18. As I was writing and posting (got bumped off on the first go), I see that someone else started a thread on the audio lectures, but since my post is geared for different grade levels, I am starting a new thread. The hive must be busy with the lectures this week. For those of you who have listened to the audio lectures and read WTM, is the following correct for 7th and 8th grade writing? 1. Write a 1-3 page outline of 1-3 pages of non-fiction writing 2 times per week and then write from that outline 1 to 2 times per week. The student is not outlining the history spine. She is outlining from books on the topics she chooses. 2. The student should also be writing a "lit" essay 1 time per week using the questions from the lists on the audio lectures. 3. All writing should be connected to history including the lit writing; i.e novels and biographies. This would work out to a schedule something like this; i.e. Monday - outline, Tuesday, write from outline, Wednesday - editing if necessary, Thursday - write lit essay, Friday - edit lit essay. For these grades, the student is no longer writing narrations because the outlining and writing from the outline has replaced that. Is this correct? Also, WTM mentions that the student should choose two or three topics; i.e. great men and women, wars/conflicts/politics, inventions/technology, religion, daily life, etc. from their history studies for writing. The history writing is done through outlining and then writing from that outline. Is this correct? In addition to the history/science/lit writing (outlining and writing from the outline), the student should be working through Vocabulary from Classical Roots, completing the grammar exercises in R&S and working on writing using Writing Strands, IEW or other resource. Writing Strands teaches simple stories, reports and eventually the essay. IEW (Units 1-9) teaches story summaries, research reports, and the basic essay. SWB doesn't mention it, but I am assuming the student could add other writing genres to their history/science/lit writing as introduced by the writing source. So, the late logic-stage student will have a history sequence that includes writing from outlines on a variety of history topics (listed on page 275 in the new WTM edition). A English sequence that includes grammar, vocabulary and composition lessons. I realize there are miscellaneous writing assignments such as reports for science, oral history for history and response to primary sources, but I want to make sure that I understand the English and history writing for 8th grade. If you have made it this far, thanks for reading. I would appreciate your input.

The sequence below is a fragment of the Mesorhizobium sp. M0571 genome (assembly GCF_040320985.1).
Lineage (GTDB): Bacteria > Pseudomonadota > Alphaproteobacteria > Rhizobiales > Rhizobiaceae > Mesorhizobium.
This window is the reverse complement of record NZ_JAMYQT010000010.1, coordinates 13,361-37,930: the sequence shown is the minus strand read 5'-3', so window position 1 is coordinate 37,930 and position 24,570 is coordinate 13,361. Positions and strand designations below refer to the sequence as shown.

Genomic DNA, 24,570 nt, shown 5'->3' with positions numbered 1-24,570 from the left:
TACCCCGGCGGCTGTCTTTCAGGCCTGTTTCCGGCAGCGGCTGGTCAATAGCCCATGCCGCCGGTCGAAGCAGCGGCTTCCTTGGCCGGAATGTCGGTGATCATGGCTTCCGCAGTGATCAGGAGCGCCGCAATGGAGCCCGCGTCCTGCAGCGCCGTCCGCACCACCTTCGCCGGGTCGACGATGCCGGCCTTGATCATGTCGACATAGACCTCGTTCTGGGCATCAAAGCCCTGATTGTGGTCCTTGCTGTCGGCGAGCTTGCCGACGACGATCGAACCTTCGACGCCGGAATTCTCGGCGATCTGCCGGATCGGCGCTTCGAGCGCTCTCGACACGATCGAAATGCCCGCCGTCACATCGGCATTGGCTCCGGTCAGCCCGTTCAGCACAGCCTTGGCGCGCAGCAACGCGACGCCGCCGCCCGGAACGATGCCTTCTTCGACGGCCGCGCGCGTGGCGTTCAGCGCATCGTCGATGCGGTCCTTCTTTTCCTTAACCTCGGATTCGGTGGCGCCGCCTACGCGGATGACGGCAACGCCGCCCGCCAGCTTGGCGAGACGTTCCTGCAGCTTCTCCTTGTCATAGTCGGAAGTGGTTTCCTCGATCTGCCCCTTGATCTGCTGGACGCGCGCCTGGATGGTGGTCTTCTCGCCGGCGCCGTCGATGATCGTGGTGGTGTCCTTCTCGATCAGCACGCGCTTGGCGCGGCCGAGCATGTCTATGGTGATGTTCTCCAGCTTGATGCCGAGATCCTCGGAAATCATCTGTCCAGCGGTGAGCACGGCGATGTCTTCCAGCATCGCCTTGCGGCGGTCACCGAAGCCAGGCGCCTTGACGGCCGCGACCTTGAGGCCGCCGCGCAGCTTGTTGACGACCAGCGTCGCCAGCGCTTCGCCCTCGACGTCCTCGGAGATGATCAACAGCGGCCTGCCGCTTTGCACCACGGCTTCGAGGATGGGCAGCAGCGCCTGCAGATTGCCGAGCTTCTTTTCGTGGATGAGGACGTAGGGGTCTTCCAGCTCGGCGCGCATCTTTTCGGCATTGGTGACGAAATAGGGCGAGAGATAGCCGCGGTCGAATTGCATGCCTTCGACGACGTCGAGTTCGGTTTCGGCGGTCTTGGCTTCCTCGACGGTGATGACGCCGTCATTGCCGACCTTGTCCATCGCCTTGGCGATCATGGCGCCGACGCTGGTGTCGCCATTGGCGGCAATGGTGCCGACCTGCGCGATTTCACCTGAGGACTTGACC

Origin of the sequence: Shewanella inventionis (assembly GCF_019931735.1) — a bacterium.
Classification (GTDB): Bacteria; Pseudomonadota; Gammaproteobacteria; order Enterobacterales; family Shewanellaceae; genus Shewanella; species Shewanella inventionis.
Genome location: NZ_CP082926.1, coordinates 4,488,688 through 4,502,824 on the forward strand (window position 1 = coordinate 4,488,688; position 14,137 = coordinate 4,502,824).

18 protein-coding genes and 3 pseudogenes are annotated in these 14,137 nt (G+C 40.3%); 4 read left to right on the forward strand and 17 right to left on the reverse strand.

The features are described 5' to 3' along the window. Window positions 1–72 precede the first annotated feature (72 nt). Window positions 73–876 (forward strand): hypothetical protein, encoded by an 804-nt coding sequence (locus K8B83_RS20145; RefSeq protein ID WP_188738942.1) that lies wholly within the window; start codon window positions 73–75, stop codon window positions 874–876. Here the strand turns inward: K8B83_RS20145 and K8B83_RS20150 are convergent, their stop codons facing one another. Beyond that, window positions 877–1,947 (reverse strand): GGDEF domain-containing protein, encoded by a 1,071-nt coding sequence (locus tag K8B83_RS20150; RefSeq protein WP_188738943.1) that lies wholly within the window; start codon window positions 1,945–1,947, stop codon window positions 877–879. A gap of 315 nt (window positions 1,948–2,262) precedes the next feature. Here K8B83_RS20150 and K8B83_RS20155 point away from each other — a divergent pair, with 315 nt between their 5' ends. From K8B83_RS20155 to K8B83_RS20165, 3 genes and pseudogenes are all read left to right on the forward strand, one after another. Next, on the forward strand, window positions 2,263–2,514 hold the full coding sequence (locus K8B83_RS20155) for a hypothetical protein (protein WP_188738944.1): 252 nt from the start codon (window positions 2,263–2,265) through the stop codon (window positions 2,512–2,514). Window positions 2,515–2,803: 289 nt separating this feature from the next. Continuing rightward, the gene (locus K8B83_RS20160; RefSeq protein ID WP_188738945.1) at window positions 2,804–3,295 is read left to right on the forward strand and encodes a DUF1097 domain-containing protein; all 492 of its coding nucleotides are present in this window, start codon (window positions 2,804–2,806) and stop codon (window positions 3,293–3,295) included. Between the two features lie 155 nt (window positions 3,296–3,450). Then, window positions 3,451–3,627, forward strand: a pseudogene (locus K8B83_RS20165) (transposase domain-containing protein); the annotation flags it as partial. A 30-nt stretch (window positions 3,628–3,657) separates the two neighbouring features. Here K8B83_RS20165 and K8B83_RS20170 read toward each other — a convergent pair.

19. I listened to SWB writing lecture for middle grades, and felt a burden being lifted off in regards to writing. Then I read 2nd edition WTM (don't have the new one yet) and she recommended doing the same thing as in the lecture but adding in Writing Strands or IEW in addition to writing across the curriculum. Am I understanding correctly that she now says that writing across the curriculum in history, science, and literature is enough without an additional writing program? I plan to have my dc do MFW's high school and was looking at some of the writing assignments for 9th grade. They assign a persuasive essay the first week. MFW also recommends Writing Strands and says that the students need to have completed WS 4 (but preferrably 5 or 6) before high school. Will my dc be prepared for this if I follow SWB's recs for middle school? I really want to as I greatly respect her opinions on writing.